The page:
Tuesday, August 27, 2013

Fresh Hop IPA 2013

After a few years of trying, I've finally managed to get a good hob yield so I brewed a fresh hop IPA with the hops. I'm not entirely sure what I used as I don't remember which plants survived but I believe this is mostly cascade with some fuggles. The recipe is simple, 12 lbs US 2-row, 1 lb 20L crystal, and 1 lb flaked wheat for some head retention. Mashed at about 151°F for just over an hour. I did a brew in a bag this time; about the largest I can handle and just enough for a 5 gal batch.
I boiled for an hour with 1.1 oz of Chinook pellets at 12.1% AA for bittering then at flame out I added some Irish moss to help with clarity and 8.7 oz of my fresh hops. Chilled and pitched US-05 then fermented for about 2 weeks. OG came in at 1.062, a hair under my expected 1.066 but good enough. I ended up with 4 gallons in the fermenter. One of these days I'll learn to boil with more because I always come up short but can't top up without dropping OG.

Of course, I couldn't let the extra hops go to waste so I had a nice pour over with a tasty craft pale ale from Widmer Brothers.

The beer has only been in bottles for about a week but it's been warm so I decided to give it a shot. Carbonation is a hair low as expected but pretty good overall.

A: Slightly cloudy cider colored. A small head that falls fairly quickly. I expect something larger with the wheat but it's still under carbonated so that might change in the weeks to come.

S: Spicy with a hint of citrus rind. There's a slightly sweet malt but not too much. The hops are clean and mellow, not overpowering.

T: A little grassy with the fresh hops with a mild astringency on the palette. There's some brightness like a slightly lemon flavored iced tea. Malt is caramel flavored and subdued. Mouthfeel is medium with a little sugary thickness from the 1.009 finish.

O: Not too bad. I wish I had caught the hops a few days earlier to cut back on the grass flavor. If I had, I could have used some more for a massive dry hop but they were too far gone by that point. I'm pretty pleased overall. There's enough body to hold up to the cool autumn nights without being heavy.

Sunday, May 19, 2013

More kefir experiments

Right now I'm mashing my next kefir experiment, a kefir and yeast fermented sweet stout. I'm also drinking the last of the kefir lambics so I figured I'd review.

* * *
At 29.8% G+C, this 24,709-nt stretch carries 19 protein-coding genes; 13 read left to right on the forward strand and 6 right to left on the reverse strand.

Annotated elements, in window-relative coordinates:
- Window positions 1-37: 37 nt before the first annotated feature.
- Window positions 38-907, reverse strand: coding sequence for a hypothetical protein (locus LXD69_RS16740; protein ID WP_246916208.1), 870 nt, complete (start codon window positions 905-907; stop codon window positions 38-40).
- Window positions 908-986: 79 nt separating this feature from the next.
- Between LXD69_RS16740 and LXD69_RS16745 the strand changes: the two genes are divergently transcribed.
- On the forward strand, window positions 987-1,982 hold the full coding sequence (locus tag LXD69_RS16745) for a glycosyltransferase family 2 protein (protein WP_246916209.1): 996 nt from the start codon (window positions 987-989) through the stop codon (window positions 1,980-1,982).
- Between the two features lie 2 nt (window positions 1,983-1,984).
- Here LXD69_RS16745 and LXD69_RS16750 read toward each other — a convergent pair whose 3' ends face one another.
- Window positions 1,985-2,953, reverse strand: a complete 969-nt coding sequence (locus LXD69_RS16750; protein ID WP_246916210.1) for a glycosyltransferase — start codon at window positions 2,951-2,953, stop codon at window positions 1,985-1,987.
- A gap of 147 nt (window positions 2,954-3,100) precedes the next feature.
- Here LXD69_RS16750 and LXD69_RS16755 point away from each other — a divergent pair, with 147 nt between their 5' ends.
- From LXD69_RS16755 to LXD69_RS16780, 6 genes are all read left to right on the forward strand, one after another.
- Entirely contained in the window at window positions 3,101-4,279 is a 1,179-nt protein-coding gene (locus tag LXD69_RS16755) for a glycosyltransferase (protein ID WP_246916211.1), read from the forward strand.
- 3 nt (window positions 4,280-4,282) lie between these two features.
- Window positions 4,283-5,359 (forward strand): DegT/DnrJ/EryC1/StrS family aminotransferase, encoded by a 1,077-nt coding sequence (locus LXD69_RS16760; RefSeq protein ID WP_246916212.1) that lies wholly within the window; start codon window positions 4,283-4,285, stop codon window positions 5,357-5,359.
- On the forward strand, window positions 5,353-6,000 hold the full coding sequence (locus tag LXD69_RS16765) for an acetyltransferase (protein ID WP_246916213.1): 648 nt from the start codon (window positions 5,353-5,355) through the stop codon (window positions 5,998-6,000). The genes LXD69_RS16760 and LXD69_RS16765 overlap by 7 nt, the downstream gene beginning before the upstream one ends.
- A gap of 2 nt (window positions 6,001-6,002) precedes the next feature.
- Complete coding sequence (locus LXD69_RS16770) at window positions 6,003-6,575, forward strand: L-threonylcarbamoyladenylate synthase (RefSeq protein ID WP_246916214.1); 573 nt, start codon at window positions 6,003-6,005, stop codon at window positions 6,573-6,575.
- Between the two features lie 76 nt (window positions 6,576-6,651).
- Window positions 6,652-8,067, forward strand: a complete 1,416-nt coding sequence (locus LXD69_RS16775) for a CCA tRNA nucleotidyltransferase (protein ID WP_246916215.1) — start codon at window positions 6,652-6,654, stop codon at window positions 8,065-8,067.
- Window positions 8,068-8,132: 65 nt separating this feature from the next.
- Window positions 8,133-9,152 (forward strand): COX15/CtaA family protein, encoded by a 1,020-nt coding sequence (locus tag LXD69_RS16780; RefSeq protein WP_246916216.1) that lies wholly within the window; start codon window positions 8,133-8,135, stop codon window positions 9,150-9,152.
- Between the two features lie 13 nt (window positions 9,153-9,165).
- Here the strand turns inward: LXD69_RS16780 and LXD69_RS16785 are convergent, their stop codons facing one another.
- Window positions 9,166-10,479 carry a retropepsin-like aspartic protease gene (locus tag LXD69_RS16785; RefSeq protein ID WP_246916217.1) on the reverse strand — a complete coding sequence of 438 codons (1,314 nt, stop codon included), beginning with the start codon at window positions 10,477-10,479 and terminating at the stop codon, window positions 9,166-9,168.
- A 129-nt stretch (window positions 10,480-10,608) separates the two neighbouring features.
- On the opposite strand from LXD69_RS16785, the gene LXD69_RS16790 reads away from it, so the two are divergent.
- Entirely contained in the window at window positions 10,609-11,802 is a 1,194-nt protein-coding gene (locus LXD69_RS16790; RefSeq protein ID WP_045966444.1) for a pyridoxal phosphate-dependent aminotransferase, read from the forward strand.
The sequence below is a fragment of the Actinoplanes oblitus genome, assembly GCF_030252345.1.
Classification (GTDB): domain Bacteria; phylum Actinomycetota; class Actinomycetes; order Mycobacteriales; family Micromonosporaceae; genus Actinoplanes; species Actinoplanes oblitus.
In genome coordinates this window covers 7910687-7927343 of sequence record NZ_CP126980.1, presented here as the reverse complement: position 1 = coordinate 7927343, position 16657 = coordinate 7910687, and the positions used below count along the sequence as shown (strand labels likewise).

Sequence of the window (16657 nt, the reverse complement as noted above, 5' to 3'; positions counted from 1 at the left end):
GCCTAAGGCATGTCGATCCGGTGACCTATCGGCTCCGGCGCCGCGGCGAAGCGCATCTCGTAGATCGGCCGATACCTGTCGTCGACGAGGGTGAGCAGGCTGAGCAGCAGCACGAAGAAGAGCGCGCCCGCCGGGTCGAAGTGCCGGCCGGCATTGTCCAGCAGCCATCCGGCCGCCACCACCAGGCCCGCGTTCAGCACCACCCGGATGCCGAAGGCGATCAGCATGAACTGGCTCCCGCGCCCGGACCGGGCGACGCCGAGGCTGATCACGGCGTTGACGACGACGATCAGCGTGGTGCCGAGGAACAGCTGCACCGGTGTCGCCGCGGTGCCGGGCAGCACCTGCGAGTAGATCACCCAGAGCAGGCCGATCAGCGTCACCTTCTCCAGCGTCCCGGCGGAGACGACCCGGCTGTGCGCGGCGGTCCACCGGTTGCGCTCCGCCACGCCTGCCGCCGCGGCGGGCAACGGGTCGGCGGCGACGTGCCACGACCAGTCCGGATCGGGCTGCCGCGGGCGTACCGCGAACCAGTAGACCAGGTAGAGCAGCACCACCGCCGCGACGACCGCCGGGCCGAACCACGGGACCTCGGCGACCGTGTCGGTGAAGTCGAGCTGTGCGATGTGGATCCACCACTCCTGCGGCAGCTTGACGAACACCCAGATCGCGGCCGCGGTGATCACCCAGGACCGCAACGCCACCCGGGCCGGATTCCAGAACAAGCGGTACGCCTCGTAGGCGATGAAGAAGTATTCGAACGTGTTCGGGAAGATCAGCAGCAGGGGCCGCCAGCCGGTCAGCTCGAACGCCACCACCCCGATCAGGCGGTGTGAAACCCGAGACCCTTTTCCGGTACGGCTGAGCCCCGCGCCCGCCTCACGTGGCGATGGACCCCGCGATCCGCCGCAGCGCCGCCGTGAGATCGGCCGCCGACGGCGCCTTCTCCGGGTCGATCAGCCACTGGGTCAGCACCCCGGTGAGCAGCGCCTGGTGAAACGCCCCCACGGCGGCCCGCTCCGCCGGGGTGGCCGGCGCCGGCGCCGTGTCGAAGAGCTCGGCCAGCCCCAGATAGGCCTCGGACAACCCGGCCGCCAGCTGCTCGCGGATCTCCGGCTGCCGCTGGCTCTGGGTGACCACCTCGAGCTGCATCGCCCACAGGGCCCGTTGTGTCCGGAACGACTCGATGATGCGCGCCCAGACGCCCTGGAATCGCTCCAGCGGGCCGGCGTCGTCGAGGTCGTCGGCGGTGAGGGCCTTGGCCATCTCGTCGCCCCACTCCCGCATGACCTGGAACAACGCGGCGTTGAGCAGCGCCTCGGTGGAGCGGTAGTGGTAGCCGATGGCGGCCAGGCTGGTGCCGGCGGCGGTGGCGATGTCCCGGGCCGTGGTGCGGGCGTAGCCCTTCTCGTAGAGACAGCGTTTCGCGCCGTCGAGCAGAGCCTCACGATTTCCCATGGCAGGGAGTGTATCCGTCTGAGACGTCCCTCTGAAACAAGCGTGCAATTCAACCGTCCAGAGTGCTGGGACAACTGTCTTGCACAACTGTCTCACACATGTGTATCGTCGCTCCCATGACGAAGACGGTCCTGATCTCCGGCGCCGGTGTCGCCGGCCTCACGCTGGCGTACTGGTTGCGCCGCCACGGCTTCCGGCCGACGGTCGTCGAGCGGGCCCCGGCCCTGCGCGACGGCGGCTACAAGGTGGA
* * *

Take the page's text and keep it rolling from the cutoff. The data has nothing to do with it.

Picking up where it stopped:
Definitely getting some wheat in the nose along with a slight spiciness likely from the Saaz (even though it was well aged and boiled for a while). There's a little cooked fruit in the background, cherry-like. I might be getting a small amount of DMS like sweetness. Overall, the aroma is quite subdued.


While not super cold, I did refrigerate for and hour or so. Despite this, there was a huge pop when I cracked the top. I'm glad this was the end of the batch so the bottle fill was a little low so there was no mess.
A thin white head with large bubbles rapidly dissipates but this isn't surprising for a funky/sour beer.
Deep golden color, almost brassy with a slight haze.


A bit harsh and biting on the front end like a rye ale. There's a little solvent flavor when I aerate, perhaps some fusels were created during the long bottle conditioning. Quite dry with minimal hop flavor. It's also a bit vegetal but not overly so. So real sourness, just hints of it in the background. Quite disappointing.


Despite the pop when I opened it, the carbonation isn't particularly high. The wheat is boosting the body leaving it with a medium body that hangs on your palette just long enough.


Still disappointed there's really no sour but I hold out hopes for the sweet stout. That said, this isn't a terrible beer. If I had another six pack, I'd finish it off but it's not a re-brew batch.

Monday, February 4, 2013

Westvleteren 12

Yes! I got a bottle thanks to a friend who agreed to a swap. So, without further ado, here's the skinny.

Appearance: An off white head that hangs on for ages. The body is a milk chocolate brown.

Smell: Malt forward with dates, raisin, caramel, grapes, sherry, and cooked cherries. Very little hop in the nose.

Taste: Very complex malt flavors with a balanced hop bitterness. There's a little toastiness to complement the same caramel luciousness in the nose.

Mouthfeel: While there is a little thickness, it's surprisingly light for a 10.5% beer, no doubt due to lots of candi sugars. There's a little tickle of carbonation but it isn't particularly high for a Beligian.

Overall: A wonderful complexity of cooked fruits and a perfect balance of malt and hops shows me why this beer is so often rated as one of the best in the world. That said, it's a bit expensive to have more than once or twice unless I lived nearby the Abbey and could get it with less hassle. But don't misunderstand me, I really enjoyed this beer. 97/100